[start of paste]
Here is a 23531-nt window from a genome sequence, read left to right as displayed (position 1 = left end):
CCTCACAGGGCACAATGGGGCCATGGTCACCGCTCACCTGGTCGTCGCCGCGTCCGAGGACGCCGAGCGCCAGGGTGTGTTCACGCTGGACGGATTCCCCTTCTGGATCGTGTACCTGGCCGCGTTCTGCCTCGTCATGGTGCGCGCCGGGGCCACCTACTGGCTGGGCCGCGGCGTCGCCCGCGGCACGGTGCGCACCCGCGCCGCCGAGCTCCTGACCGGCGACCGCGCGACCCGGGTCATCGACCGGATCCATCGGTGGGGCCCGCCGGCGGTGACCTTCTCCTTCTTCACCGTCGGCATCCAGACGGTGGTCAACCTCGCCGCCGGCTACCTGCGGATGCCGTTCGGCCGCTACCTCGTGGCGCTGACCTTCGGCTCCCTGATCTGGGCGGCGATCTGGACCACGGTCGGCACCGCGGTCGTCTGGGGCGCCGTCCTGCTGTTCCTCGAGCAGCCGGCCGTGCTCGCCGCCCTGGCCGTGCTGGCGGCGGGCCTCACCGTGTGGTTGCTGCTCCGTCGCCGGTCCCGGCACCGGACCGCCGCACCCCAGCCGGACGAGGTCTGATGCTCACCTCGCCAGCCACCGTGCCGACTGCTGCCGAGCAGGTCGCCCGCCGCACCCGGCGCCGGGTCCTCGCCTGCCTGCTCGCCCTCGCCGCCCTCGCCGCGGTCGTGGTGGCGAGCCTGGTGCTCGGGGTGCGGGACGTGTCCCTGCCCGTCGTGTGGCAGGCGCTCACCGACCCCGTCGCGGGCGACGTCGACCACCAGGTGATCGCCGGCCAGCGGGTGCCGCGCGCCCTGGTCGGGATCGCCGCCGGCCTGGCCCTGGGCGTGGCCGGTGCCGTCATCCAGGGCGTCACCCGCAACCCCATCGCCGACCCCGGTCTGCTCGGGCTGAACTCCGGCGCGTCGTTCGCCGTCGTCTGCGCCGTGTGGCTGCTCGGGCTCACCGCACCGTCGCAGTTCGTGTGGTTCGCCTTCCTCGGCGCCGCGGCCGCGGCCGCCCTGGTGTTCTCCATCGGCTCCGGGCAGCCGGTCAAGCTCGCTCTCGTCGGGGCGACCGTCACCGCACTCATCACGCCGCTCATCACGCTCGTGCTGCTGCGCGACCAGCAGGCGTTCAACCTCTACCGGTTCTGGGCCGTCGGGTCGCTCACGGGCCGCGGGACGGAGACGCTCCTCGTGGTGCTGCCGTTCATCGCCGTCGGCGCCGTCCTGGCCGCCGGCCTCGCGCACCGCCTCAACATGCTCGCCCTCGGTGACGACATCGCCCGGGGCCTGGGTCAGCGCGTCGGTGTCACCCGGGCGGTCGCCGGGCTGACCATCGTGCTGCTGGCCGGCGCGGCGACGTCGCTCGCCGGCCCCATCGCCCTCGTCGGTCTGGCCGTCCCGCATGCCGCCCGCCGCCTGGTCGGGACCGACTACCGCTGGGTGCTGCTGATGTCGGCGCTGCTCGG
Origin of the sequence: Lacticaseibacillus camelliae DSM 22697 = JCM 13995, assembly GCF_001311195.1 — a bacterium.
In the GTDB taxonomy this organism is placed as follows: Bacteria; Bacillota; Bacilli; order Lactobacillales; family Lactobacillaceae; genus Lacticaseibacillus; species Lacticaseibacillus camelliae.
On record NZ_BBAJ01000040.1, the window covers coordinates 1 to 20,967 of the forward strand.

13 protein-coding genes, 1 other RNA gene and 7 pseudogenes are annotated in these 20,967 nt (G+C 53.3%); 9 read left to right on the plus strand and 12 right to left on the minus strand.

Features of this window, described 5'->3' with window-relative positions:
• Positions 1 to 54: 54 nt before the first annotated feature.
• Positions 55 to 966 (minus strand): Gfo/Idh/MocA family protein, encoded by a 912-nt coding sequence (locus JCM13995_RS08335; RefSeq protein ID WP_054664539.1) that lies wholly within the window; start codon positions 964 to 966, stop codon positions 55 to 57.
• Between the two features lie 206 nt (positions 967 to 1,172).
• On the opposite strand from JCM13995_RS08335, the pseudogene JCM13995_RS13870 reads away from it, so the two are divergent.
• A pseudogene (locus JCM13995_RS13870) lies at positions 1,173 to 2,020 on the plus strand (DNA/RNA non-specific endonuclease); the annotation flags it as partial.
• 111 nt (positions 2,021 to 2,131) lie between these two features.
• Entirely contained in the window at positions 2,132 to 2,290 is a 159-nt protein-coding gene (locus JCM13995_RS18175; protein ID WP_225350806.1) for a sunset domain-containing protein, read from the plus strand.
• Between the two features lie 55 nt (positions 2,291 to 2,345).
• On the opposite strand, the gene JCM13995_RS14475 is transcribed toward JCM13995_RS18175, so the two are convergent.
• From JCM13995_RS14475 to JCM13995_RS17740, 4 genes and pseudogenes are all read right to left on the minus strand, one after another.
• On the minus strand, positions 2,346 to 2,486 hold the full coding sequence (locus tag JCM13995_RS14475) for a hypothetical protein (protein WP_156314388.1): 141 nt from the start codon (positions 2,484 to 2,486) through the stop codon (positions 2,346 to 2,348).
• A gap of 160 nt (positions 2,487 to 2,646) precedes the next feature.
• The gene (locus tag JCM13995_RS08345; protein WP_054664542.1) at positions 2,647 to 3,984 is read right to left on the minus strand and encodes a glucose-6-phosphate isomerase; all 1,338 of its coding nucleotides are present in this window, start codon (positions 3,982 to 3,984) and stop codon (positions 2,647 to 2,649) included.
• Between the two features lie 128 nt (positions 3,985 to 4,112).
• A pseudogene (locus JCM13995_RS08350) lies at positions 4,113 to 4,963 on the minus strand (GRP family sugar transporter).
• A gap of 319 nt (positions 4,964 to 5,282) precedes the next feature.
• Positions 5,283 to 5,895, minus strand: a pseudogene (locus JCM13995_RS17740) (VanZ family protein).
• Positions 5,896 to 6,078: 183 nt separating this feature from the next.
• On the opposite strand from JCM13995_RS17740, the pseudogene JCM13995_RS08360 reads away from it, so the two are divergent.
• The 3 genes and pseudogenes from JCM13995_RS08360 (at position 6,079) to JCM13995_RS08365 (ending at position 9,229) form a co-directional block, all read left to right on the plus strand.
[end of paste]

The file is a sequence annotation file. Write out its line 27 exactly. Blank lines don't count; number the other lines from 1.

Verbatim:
• The 3 genes and pseudogenes from JCM13995_RS08360 (at position 6,079) to JCM13995_RS08365 (ending at position 9,229) form a co-directional block, all read left to right on the plus strand.